Much too much has been made of the $50 billion resolution fund and the levy that financial firms would pay to fund it. Senator McConnell abominated it as a “bailout fund,” but he was paying attention to the wrong pot of money: That $50 billion is a little ladle-load of cashola compared with the buckets of schmundo that the Dodd bill will make available for indirect bailouts and endless support of troubled businesses — financial and non-financial firms alike. Case-by-case interventions may be out, but the bill would allow — in fact, appears designed to ensure — bailouts for the creditors of troubled firms. Under the Dodd bill, Wall Street firms (or unions, or sovereign-wealth funds, or anybody else with the right political connections) who are exposed to losses on failing financial companies will be able to collect significantly more money than they would be able to under normal bankruptcy procedures. That is the bailout.
#page#We’ve seen this before, of course. The AIG bailout, for instance, amounted to bailout of Goldman Sachs and other banks that had a lot of AIG exposure and would have had a harder time being made whole in bankruptcy court than they did under Washington’s management. The Dodd bill instructs that the government shall “ensure that unsecured creditors bear losses in accordance with the priority of claim provisions” in the existing law — but how well has that worked out in the past? What legal authority did the Obama administration have to upend the normal priority of claims in the bailout of General Motors, a corrupt deal that saw secured creditors forced to take substantial losses while unsecured creditors received a better deal than they were legally entitled to — all because those unsecured creditors were the union bosses who put Barack Obama into the White House? That wasn’t just a bailout of GM; it was also a bailout of the UAW. That’s the kind of bailout regime that the Dodd bill will make permanent: the indirect bailout.
Part of the problem is that, instead of creating an independent FDIC-style entity to handle resolutions, the Dodd bill would give that power to the FDIC itself. This is a bad idea for lots of reasons: The FDIC is effective because it basically does one thing and does it well, under narrowly defined rules with relatively little latitude for political gamesmanship. The Dodd bill will interfere with the FDIC’s ability to focus on the one thing it does well and task it with doing other things it is apt to do poorly. We don’t mind bailing out ma-and-pa depositors when a bank goes feet-up, because keeping those deposits guaranteed adds greatly to the stability of the banking system and the economy, encourages savings and capital formation, and does so at a remarkably low cost to the nation. But the investors in Goldman Sachs structured-finance deals aren’t very much like plain-vanilla bank depositors. Bailing them out is not going to be cheap, and it should not be a priority.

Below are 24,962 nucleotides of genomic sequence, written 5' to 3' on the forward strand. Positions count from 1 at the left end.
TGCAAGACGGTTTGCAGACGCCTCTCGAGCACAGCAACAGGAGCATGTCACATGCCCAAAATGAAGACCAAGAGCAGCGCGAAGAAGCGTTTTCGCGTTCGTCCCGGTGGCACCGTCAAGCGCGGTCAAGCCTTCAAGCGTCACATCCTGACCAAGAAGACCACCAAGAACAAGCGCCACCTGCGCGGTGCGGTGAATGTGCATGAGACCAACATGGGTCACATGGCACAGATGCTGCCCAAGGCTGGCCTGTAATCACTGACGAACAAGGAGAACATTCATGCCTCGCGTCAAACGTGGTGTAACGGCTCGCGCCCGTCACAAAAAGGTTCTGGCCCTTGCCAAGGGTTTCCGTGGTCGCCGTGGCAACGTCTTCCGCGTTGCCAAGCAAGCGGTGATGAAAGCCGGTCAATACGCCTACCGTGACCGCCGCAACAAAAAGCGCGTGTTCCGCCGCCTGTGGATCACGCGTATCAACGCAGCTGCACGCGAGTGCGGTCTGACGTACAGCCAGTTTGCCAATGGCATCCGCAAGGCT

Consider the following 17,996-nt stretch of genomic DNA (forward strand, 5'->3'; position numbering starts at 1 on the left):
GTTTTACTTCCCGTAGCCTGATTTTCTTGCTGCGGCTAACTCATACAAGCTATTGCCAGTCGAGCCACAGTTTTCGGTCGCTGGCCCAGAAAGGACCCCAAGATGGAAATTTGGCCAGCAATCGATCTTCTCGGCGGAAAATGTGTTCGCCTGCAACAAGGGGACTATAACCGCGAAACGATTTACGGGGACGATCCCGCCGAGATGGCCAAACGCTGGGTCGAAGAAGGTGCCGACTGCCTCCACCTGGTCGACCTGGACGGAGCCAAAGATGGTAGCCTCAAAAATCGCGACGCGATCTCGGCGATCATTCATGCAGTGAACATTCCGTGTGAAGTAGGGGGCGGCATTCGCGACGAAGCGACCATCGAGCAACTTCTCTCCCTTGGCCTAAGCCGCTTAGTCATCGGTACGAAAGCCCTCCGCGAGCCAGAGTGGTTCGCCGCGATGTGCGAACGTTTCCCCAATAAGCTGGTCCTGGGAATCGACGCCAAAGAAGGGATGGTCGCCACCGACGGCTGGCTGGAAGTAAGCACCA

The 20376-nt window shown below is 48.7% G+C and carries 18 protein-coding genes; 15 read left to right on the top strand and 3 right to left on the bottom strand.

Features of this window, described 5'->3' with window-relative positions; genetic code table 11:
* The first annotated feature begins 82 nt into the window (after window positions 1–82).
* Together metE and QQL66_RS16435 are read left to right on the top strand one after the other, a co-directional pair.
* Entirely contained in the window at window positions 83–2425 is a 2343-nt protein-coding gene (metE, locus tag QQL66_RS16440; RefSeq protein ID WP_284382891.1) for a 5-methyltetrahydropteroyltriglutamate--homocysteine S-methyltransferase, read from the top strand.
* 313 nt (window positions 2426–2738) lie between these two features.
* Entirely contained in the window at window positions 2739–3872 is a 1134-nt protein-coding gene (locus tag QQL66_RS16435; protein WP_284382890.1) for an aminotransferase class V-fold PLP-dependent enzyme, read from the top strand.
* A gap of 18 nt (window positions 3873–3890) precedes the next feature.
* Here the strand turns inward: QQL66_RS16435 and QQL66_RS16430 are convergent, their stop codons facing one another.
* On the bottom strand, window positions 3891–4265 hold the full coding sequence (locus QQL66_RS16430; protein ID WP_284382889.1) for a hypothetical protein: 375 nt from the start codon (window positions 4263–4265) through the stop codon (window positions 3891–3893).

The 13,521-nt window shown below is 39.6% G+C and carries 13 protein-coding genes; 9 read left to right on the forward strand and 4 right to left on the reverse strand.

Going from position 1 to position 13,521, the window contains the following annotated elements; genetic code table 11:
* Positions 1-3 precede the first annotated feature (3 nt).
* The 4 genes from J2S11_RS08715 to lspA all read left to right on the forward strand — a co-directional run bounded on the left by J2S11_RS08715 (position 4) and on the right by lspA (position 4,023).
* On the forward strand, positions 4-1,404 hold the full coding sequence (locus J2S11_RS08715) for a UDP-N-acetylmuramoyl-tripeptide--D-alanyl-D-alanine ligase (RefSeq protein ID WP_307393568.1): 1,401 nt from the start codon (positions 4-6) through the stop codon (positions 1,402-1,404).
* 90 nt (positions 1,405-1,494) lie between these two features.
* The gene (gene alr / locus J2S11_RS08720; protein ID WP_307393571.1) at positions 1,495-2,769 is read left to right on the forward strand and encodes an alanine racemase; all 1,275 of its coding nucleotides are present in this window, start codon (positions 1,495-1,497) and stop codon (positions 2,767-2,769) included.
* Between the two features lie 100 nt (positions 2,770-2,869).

One Capitol Hill critic of the Dodd bill calls it an “FDIC wish list for aggrandizing its power,” but even FDIC chief Sheila Bair cannot deny the underlying purpose of the bill: effecting bailouts. “The construct is you can’t bail out an individual institution — you just can’t do it,” Bair says. But . . . ? “In a true liquidity crisis, the FDIC and the Fed can provide system-wide support in terms of liquidity support — lending and debt guarantees — but even then, a default would trigger resolution or bankruptcy.” Right, a major bank default would trigger resolutions or bankruptcies across the financial sector — and the FDIC and the Fed will be given a very large toolbox full of levers and pulleys to prevent such a default from occurring in the first place.
Lawrence Lindsey, former director of the National Economic Council, says that the Dodd bill would represent the end of “Too Big to Fail” — but not in the way we might have hoped: “How could any firm actually fail when all of its debt could be guaranteed by the Treasury, the Fed could print money to assist it, and just in case, there was $50 billion sitting around to reassure nervous creditors that they would be repaid regardless what contract or bankruptcy law said? . . . Needless to say, the large Wall Street firms aren’t complaining; they will permanently benefit from having lower borrowing costs thanks to these provisions, the same way Fannie Mae and Freddie Mac enjoyed implicit guarantees.”
And that leaves us with the Divine Dodd, standing in the middle of all these complex, highly leveraged, exotic political trades he created without necessarily understanding all of the implications of those monstruosities. I hear that Treasury bonds are big with the widows and orphans.